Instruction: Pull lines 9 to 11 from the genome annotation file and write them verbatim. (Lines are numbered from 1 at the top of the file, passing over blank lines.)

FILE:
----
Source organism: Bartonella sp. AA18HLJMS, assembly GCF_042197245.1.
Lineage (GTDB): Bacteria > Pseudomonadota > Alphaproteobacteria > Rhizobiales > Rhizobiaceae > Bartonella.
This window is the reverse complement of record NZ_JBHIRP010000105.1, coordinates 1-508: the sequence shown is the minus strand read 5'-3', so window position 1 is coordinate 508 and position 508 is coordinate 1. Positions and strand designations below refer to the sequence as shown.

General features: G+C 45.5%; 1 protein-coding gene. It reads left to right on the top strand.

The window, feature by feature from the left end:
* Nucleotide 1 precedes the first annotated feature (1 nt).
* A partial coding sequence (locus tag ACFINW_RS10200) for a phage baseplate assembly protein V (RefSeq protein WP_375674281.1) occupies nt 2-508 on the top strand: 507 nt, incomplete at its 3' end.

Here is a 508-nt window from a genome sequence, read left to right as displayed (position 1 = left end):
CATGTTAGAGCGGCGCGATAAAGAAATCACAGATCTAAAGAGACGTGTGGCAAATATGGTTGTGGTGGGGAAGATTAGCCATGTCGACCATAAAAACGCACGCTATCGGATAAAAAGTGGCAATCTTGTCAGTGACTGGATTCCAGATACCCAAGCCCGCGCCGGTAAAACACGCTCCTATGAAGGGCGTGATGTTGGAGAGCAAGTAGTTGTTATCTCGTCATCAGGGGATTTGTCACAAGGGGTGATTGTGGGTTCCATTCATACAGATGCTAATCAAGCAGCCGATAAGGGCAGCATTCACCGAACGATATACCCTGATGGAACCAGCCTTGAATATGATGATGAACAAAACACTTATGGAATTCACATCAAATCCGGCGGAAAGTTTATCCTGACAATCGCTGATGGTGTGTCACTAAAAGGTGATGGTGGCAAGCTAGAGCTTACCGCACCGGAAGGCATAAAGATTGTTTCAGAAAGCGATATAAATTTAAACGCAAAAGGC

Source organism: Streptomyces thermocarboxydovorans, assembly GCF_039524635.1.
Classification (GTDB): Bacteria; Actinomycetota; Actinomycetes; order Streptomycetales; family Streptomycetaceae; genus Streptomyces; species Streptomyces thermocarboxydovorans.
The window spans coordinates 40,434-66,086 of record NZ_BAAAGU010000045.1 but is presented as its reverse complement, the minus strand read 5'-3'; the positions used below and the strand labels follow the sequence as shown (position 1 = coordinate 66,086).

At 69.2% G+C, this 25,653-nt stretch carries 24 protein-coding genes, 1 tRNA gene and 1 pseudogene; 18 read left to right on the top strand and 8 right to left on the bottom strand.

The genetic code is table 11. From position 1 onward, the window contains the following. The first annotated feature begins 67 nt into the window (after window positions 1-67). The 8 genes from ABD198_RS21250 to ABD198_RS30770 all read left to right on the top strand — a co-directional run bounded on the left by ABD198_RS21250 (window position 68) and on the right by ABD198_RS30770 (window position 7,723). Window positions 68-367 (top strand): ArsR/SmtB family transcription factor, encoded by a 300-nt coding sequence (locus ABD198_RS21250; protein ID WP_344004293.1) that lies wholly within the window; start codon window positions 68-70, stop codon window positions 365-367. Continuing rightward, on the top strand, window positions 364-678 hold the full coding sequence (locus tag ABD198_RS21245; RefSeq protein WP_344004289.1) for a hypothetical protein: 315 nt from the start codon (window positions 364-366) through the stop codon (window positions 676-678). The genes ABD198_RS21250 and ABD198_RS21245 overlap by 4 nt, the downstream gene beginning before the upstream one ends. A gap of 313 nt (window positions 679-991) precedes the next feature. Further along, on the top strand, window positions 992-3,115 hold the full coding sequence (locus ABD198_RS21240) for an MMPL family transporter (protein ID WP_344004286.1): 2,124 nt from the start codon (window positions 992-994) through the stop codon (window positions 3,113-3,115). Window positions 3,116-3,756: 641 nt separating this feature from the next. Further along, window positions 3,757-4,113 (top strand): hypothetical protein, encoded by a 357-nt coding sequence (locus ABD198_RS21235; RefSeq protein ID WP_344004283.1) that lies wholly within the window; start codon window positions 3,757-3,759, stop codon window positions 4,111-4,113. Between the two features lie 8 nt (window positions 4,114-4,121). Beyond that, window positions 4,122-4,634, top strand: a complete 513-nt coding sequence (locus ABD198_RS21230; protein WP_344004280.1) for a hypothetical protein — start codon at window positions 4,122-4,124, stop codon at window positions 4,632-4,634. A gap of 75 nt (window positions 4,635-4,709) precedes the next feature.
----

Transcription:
CATGTTAGAGCGGCGCGATAAAGAAATCACAGATCTAAAGAGACGTGTGGCAAATATGGTTGTGGTGGGGAAGATTAGCCATGTCGACCATAAAAACGCACGCTATCGGATAAAAAGTGGCAATCTTGTCAGTGACTGGATTCCAGATACCCAAGCCCGCGCCGGTAAAACACGCTCCTATGAAGGGCGTGATGTTGGAGAGCAAGTAGTTGTTATCTCGTCATCAGGGGATTTGTCACAAGGGGTGATTGTGGGTTCCATTCATACAGATGCTAATCAAGCAGCCGATAAGGGCAGCATTCACCGAACGATATACCCTGATGGAACCAGCCTTGAATATGATGATGAACAAAACACTTATGGAATTCACATCAAATCCGGCGGAAAGTTTATCCTGACAATCGCTGATGGTGTGTCACTAAAAGGTGATGGTGGCAAGCTAGAGCTTACCGCACCGGAAGGCATAAAGATTGTTTCAGAAAGCGATATAAATTTAAACGCAAAAGGC

Source organism: Streptomyces thermocarboxydovorans, assembly GCF_039524635.1.
Classification (GTDB): Bacteria; Actinomycetota; Actinomycetes; order Streptomycetales; family Streptomycetaceae; genus Streptomyces; species Streptomyces thermocarboxydovorans.